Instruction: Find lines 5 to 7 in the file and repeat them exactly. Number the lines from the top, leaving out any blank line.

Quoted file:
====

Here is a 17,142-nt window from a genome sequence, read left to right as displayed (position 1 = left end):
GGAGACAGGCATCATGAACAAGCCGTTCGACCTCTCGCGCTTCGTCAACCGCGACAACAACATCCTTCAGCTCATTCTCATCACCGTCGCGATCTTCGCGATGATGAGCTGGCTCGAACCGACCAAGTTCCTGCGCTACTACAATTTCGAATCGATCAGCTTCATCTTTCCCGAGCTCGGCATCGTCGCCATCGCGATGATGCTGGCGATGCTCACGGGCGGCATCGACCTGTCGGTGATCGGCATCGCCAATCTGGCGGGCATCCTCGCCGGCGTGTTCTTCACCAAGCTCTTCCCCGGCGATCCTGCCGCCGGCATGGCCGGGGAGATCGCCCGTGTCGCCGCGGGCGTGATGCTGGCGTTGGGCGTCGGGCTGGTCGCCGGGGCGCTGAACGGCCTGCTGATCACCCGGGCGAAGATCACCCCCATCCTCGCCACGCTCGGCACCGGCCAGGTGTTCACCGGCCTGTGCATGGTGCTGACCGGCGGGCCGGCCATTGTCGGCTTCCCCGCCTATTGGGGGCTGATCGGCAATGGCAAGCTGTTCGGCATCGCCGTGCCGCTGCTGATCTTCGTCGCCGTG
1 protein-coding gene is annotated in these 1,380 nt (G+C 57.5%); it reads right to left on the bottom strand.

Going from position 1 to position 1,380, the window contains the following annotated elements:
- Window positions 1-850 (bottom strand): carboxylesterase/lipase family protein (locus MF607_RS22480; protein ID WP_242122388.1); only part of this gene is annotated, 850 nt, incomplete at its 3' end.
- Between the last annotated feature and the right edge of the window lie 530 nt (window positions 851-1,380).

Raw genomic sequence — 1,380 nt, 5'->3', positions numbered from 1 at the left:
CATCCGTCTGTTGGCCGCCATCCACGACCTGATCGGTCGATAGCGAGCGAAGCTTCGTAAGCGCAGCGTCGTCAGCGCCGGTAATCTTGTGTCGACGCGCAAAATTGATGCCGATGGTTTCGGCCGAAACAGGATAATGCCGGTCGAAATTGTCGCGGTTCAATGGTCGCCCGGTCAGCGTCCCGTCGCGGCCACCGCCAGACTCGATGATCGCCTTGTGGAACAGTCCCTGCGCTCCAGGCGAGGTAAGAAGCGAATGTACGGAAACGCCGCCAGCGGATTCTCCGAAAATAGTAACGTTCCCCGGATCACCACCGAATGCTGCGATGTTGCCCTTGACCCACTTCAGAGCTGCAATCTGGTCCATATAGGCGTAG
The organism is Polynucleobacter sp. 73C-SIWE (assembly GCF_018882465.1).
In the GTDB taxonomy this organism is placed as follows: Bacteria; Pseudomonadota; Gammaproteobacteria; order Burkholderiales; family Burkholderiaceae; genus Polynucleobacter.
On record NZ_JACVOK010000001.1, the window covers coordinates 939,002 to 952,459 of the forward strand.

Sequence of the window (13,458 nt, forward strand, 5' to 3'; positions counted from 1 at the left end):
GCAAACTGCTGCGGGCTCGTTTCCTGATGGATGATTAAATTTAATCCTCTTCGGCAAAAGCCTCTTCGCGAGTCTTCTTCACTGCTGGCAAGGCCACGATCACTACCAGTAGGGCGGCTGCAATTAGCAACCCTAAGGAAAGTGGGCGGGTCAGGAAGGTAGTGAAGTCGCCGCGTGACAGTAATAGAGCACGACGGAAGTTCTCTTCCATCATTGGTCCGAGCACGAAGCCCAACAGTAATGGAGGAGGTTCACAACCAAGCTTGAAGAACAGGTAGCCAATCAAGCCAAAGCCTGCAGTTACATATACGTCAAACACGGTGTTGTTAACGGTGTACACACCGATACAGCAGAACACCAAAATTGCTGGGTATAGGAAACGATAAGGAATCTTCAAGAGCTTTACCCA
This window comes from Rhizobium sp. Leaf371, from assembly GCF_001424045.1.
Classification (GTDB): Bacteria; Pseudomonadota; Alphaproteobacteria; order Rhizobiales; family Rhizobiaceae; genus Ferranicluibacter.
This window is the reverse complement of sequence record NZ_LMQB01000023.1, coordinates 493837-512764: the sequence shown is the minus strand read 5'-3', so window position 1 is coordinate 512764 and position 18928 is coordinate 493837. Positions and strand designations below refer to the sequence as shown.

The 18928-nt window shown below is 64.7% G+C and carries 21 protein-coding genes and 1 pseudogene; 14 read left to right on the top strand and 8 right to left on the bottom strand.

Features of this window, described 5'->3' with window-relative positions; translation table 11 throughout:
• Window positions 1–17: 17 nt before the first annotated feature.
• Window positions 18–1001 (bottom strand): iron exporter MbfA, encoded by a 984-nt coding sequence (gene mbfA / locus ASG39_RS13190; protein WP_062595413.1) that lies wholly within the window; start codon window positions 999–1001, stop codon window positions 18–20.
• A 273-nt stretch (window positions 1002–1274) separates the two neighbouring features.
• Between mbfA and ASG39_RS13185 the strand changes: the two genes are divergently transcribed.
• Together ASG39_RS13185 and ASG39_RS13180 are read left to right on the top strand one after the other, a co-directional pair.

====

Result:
- Window positions 1-850 (bottom strand): carboxylesterase/lipase family protein (locus MF607_RS22480; protein ID WP_242122388.1); only part of this gene is annotated, 850 nt, incomplete at its 3' end.
- Between the last annotated feature and the right edge of the window lie 530 nt (window positions 851-1,380).

Raw genomic sequence — 1,380 nt, 5'->3', positions numbered from 1 at the left: